I’ve written before about the impact of headlines on the property industry. Interest rate speculation. Market booms and busts. Demand vs supply. And, of course, Stamp Duty Land Tax – don’t get me started on that one!
But there’s one, often used and seemingly innocuous, phrase that really grates…. ‘Generation Rent’.
Two simple words that all too often come laden, in my opinion, with negativity. Yet when one takes a step back and considers the bigger picture, this negativity is ludicrous.
Our government has itself acknowledged, in its white paper released earlier this year, that the UK has a housing crisis and that the market’s current condition is one of our greatest barriers to economic progress and growth.
Indeed, they’ve proposed numerous solutions in response to this and we must trust that they’re well-meaning and intended to get the market moving.
Yet, what progress do we see?
I’ve spoken before about the need for housing to stand above politics; for policy to not be restrained by frequent rotations of those in power. A long-term, cross-party approach to housing policy is required. However, it’s more than just that and simply, I can’t help but think that our broken housing market requires not only this shift in our thinking and our approach, but ultimately in our culture, too.
Here in the UK we’re almost unique amongst Western nations in experiencing a housing crisis of such depth. We have created a scenario whereby there is a severe lack of decent housing located in the right locations to facilitate economic buoyancy, at affordable levels.
The aspiration of home ownership is at the heart of this problem. From an early age, we almost all aspire to one day owning ‘a place of our own’. This harks back to days gone by when land and property were reserved for the privileged few. Post-war Britain, however, with its ambition and opportunity put home ownership within the grasp of the many and whilst I certainly don’t want to knock that, I do think we should question its continued worth.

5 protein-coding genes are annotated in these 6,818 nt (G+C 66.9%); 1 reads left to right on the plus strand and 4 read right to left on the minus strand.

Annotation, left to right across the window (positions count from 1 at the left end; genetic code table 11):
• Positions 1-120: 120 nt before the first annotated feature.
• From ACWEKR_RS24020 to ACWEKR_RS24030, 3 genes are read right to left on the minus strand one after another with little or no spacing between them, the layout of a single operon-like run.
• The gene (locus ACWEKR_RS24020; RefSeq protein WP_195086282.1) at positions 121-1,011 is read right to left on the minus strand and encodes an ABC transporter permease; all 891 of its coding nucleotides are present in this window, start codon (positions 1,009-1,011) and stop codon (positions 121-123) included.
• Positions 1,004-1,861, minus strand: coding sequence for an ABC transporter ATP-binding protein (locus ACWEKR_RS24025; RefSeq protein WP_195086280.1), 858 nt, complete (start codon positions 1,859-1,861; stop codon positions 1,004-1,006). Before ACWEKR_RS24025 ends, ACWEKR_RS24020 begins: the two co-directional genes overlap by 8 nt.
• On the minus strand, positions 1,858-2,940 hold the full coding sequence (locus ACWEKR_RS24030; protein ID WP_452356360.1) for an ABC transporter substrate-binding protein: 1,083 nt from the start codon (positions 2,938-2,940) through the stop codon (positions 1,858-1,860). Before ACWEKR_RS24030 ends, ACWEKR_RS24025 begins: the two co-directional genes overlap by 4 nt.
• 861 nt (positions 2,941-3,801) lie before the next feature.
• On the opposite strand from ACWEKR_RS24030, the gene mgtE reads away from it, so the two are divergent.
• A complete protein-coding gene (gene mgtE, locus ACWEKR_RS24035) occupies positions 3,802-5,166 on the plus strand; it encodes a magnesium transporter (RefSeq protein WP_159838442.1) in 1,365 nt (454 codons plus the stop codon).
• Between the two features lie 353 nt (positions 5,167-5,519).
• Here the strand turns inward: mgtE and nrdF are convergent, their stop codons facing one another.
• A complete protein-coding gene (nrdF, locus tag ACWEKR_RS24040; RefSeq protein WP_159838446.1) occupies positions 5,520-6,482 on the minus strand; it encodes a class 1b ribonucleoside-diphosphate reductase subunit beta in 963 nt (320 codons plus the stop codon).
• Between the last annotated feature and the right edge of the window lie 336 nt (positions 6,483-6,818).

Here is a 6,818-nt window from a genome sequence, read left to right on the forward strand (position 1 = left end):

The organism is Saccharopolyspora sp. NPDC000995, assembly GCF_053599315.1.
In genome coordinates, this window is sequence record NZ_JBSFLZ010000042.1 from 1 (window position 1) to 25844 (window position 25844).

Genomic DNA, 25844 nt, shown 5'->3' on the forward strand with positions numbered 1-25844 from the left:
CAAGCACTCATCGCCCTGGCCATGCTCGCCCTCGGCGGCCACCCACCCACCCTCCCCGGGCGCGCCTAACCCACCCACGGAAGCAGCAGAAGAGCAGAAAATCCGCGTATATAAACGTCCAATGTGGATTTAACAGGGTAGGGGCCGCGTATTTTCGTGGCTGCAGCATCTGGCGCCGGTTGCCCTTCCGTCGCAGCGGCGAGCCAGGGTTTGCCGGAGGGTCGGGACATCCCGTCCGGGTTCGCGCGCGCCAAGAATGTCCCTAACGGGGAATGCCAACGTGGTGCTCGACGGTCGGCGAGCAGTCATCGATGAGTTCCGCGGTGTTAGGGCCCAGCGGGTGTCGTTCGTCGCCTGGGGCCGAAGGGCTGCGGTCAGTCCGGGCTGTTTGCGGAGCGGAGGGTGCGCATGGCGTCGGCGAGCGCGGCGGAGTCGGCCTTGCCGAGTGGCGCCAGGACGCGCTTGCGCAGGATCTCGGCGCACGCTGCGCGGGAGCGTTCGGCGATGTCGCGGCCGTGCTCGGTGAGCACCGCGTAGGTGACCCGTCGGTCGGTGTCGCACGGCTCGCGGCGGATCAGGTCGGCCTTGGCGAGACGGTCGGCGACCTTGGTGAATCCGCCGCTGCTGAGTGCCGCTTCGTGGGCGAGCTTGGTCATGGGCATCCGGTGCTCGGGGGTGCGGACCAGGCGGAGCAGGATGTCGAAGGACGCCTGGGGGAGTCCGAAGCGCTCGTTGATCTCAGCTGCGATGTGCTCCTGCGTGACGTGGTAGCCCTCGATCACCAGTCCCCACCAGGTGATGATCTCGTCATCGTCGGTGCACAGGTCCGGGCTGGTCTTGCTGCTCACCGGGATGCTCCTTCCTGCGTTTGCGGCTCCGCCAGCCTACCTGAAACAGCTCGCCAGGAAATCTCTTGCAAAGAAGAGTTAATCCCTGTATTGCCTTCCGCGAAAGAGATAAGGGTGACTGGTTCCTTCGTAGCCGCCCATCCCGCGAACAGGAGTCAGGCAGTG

Take Germany and Switzerland as examples. In these markets, over 60% of residents rent their homes. In these markets, there exists incredibly well functioning private rented sectors that provide genuine choice and value for money – there really is little reason to own in these markets.
Yet our culture has developed in such way as to promote property ownership as the ultimate investment asset – something often reinforced in political messages by endless successions of governments in order to secure votes.
Having a goal and a desire to make wise investment choices is certainly not something I want to knock. I do, however, wonder if in its current form, centred around property, it’s in fact working to the detriment of our overall housing market.
Let’s again consider Germany. While home ownership there is comparatively lower than it is here, do we ever think of Germany as anything other than a mostly successful economy? Germans may not be investing in bricks and mortar, but they are, nonetheless still investing - it’s just in assets other than property. It’s often in business.
Here in the UK, meanwhile, for every pound that is lent to a business, £35 is lent to someone buying a property. What that means is that our obsession with home ownership is, in fact, inadvertently affecting business productivity within our economy.
So, whilst I applaud the government’s acknowledgement that we have a problem with our housing market, I continue to doubt that our short-term model of policy development will ever really change this significantly.
Instead, I’m increasingly sure of that fact that rather than seeing ‘generation rent’ negatively, we should be better supporting it and even actively encouraging it. Perhaps once we can culturally break down our obsession with property ownership and its ability to create personal wealth, and instead simply see the value in having a place to call ‘home’, then we’ll start to mend our broken housing market.
*David Westgate is Group Chief Executive of Andrews Property Group